Without a major infusion of money, he said, children will be stunted by severe malnutrition and will not be able to go to school, gains in economic development will be reversed and “livelihoods, futures and hope will be lost”.
UN and food organisations define famine as when more than 30 percent of children under age five suffer from acute malnutrition and mortality rates are two or more deaths per 10,000 people every day, among other criteria.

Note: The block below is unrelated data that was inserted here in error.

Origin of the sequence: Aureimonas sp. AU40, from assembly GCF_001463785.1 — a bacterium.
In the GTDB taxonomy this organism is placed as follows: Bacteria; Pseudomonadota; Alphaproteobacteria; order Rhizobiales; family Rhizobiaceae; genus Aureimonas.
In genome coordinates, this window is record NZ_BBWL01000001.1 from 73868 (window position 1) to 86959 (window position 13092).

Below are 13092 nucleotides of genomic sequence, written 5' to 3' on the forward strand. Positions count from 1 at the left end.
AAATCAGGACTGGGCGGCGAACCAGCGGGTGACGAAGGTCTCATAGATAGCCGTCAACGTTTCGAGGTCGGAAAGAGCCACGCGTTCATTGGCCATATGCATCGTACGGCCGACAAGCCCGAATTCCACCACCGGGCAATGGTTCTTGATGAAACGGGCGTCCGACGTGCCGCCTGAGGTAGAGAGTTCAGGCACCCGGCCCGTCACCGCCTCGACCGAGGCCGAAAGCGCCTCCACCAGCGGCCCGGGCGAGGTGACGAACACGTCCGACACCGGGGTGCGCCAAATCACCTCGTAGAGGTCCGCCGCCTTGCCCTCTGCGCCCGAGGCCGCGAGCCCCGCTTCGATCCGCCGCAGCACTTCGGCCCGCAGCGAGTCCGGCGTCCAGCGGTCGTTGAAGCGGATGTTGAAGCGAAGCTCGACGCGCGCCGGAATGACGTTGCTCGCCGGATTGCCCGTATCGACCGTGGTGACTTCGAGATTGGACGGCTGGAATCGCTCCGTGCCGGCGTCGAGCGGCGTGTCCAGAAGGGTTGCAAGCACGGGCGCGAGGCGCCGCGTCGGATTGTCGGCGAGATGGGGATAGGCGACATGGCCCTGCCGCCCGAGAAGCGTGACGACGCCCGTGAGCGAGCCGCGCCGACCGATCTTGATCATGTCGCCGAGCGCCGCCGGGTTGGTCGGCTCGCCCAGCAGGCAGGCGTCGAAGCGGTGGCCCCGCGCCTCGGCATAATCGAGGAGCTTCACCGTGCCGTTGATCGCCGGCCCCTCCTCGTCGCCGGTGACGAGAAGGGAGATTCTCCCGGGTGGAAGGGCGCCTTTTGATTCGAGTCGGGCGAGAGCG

“Already, at the beginning of the year, we are facing the largest humanitarian crisis since the creation of the United Nations,” O’Brien said. “Now, more than 20 million people across four countries face starvation and famine.”
O’Brien said the largest humanitarian crisis is in Yemenwhere two-thirds of the population – 18.8 million people – need aid and more than seven million people are hungry and do not know where their next meal will come from.
“That is three million people more than in January,” he said.
The Arab world’s poorest nation is engulfed in conflict and O’Brien said more than 48,000 people fled fighting just in the past two months.